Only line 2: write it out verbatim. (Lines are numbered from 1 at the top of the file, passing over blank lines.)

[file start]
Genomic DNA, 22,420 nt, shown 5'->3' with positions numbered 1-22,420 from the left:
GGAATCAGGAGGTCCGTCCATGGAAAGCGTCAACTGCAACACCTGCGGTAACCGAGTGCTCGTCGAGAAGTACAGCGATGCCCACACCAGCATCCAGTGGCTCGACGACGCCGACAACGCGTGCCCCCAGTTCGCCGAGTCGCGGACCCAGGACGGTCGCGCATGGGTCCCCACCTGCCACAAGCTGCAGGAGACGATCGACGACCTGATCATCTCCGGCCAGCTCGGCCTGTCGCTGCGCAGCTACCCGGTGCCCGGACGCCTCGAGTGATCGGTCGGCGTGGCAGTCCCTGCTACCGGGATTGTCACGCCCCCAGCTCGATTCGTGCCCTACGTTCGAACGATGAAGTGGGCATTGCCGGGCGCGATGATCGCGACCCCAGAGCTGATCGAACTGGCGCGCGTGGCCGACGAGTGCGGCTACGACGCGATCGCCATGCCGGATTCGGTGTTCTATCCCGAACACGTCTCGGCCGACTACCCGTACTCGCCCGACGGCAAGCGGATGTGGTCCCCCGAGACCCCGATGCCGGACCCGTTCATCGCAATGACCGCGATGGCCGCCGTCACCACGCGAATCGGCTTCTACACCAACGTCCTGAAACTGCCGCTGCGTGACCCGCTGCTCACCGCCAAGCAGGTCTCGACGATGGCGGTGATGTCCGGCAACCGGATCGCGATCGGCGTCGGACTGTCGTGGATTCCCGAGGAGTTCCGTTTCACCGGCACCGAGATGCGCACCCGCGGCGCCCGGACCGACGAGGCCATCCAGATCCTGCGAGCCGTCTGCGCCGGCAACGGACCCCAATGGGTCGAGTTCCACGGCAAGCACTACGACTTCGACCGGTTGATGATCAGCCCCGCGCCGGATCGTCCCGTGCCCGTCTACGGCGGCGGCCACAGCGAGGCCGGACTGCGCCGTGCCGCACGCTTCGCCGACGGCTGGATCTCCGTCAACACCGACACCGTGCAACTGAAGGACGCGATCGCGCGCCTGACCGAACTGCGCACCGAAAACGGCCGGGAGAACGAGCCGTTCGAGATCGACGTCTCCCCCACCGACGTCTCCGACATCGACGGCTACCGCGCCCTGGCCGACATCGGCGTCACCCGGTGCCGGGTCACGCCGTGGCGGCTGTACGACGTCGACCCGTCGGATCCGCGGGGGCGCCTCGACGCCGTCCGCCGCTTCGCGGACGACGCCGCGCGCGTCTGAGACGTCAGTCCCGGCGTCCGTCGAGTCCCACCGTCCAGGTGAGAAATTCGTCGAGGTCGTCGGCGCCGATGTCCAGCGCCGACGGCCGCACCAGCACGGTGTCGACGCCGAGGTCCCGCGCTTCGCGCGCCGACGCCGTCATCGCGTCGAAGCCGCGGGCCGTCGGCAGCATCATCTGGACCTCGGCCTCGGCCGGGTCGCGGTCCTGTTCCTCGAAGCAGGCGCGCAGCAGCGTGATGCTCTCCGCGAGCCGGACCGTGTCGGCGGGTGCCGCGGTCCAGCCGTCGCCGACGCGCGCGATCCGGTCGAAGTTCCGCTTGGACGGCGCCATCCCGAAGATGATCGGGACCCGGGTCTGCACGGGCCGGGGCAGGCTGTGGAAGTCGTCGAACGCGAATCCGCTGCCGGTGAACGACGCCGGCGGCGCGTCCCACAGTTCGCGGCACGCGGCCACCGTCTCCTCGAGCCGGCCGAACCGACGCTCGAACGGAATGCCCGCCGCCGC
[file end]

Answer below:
GGAATCAGGAGGTCCGTCCATGGAAAGCGTCAACTGCAACACCTGCGGTAACCGAGTGCTCGTCGAGAAGTACAGCGATGCCCACACCAGCATCCAGTGGCTCGACGACGCCGACAACGCGTGCCCCCAGTTCGCCGAGTCGCGGACCCAGGACGGTCGCGCATGGGTCCCCACCTGCCACAAGCTGCAGGAGACGATCGACGACCTGATCATCTCCGGCCAGCTCGGCCTGTCGCTGCGCAGCTACCCGGTGCCCGGACGCCTCGAGTGATCGGTCGGCGTGGCAGTCCCTGCTACCGGGATTGTCACGCCCCCAGCTCGATTCGTGCCCTACGTTCGAACGATGAAGTGGGCATTGCCGGGCGCGATGATCGCGACCCCAGAGCTGATCGAACTGGCGCGCGTGGCCGACGAGTGCGGCTACGACGCGATCGCCATGCCGGATTCGGTGTTCTATCCCGAACACGTCTCGGCCGACTACCCGTACTCGCCCGACGGCAAGCGGATGTGGTCCCCCGAGACCCCGATGCCGGACCCGTTCATCGCAATGACCGCGATGGCCGCCGTCACCACGCGAATCGGCTTCTACACCAACGTCCTGAAACTGCCGCTGCGTGACCCGCTGCTCACCGCCAAGCAGGTCTCGACGATGGCGGTGATGTCCGGCAACCGGATCGCGATCGGCGTCGGACTGTCGTGGATTCCCGAGGAGTTCCGTTTCACCGGCACCGAGATGCGCACCCGCGGCGCCCGGACCGACGAGGCCATCCAGATCCTGCGAGCCGTCTGCGCCGGCAACGGACCCCAATGGGTCGAGTTCCACGGCAAGCACTACGACTTCGACCGGTTGATGATCAGCCCCGCGCCGGATCGTCCCGTGCCCGTCTACGGCGGCGGCCACAGCGAGGCCGGACTGCGCCGTGCCGCACGCTTCGCCGACGGCTGGATCTCCGTCAACACCGACACCGTGCAACTGAAGGACGCGATCGCGCGCCTGACCGAACTGCGCACCGAAAACGGCCGGGAGAACGAGCCGTTCGAGATCGACGTCTCCCCCACCGACGTCTCCGACATCGACGGCTACCGCGCCCTGGCCGACATCGGCGTCACCCGGTGCCGGGTCACGCCGTGGCGGCTGTACGACGTCGACCCGTCGGATCCGCGGGGGCGCCTCGACGCCGTCCGCCGCTTCGCGGACGACGCCGCGCGCGTCTGAGACGTCAGTCCCGGCGTCCGTCGAGTCCCACCGTCCAGGTGAGAAATTCGTCGAGGTCGTCGGCGCCGATGTCCAGCGCCGACGGCCGCACCAGCACGGTGTCGACGCCGAGGTCCCGCGCTTCGCGCGCCGACGCCGTCATCGCGTCGAAGCCGCGGGCCGTCGGCAGCATCATCTGGACCTCGGCCTCGGCCGGGTCGCGGTCCTGTTCCTCGAAGCAGGCGCGCAGCAGCGTGATGCTCTCCGCGAGCCGGACCGTGTCGGCGGGTGCCGCGGTCCAGCCGTCGCCGACGCGCGCGATCCGGTCGAAGTTCCGCTTGGACGGCGCCATCCCGAAGATGATCGGGACCCGGGTCTGCACGGGCCGGGGCAGGCTGTGGAAGTCGTCGAACGCGAATCCGCTGCCGGTGAACGACGCCGGCGGCGCGTCCCACAGTTCGCGGCACGCGGCCACCGTCTCCTCGAGCCGGCCGAACCGACGCTCGAACGGAATGCCCGCCGCCGC